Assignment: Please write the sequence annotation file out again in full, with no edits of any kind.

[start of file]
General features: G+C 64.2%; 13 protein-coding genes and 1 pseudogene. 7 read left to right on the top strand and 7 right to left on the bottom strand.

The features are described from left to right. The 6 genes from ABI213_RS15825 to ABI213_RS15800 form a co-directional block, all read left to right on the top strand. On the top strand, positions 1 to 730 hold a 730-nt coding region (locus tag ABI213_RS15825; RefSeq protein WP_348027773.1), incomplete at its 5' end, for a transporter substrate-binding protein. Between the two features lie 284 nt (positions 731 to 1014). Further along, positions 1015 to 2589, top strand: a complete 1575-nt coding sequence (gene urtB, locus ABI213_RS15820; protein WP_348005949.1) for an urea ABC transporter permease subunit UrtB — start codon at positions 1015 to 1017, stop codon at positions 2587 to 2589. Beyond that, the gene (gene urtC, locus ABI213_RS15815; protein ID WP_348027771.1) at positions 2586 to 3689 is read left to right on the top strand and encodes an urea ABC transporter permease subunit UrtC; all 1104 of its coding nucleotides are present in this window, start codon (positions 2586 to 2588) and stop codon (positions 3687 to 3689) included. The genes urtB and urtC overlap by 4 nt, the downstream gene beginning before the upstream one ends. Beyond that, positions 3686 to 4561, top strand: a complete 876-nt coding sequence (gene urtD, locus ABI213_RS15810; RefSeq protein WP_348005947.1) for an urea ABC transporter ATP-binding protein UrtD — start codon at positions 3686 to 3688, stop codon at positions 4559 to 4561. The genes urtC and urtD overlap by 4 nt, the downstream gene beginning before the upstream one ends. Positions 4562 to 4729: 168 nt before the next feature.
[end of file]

General features: G+C 64.2%; 13 protein-coding genes and 1 pseudogene. 7 read left to right on the top strand and 7 right to left on the bottom strand.

The features are described from left to right. The 6 genes from ABI213_RS15825 to ABI213_RS15800 form a co-directional block, all read left to right on the top strand. On the top strand, positions 1 to 730 hold a 730-nt coding region (locus tag ABI213_RS15825; RefSeq protein WP_348027773.1), incomplete at its 5' end, for a transporter substrate-binding protein. Between the two features lie 284 nt (positions 731 to 1014). Further along, positions 1015 to 2589, top strand: a complete 1575-nt coding sequence (gene urtB, locus ABI213_RS15820; protein WP_348005949.1) for an urea ABC transporter permease subunit UrtB — start codon at positions 1015 to 1017, stop codon at positions 2587 to 2589. Beyond that, the gene (gene urtC, locus ABI213_RS15815; protein ID WP_348027771.1) at positions 2586 to 3689 is read left to right on the top strand and encodes an urea ABC transporter permease subunit UrtC; all 1104 of its coding nucleotides are present in this window, start codon (positions 2586 to 2588) and stop codon (positions 3687 to 3689) included. The genes urtB and urtC overlap by 4 nt, the downstream gene beginning before the upstream one ends. Beyond that, positions 3686 to 4561, top strand: a complete 876-nt coding sequence (gene urtD, locus ABI213_RS15810; RefSeq protein WP_348005947.1) for an urea ABC transporter ATP-binding protein UrtD — start codon at positions 3686 to 3688, stop codon at positions 4559 to 4561. The genes urtC and urtD overlap by 4 nt, the downstream gene beginning before the upstream one ends. Positions 4562 to 4729: 168 nt before the next feature.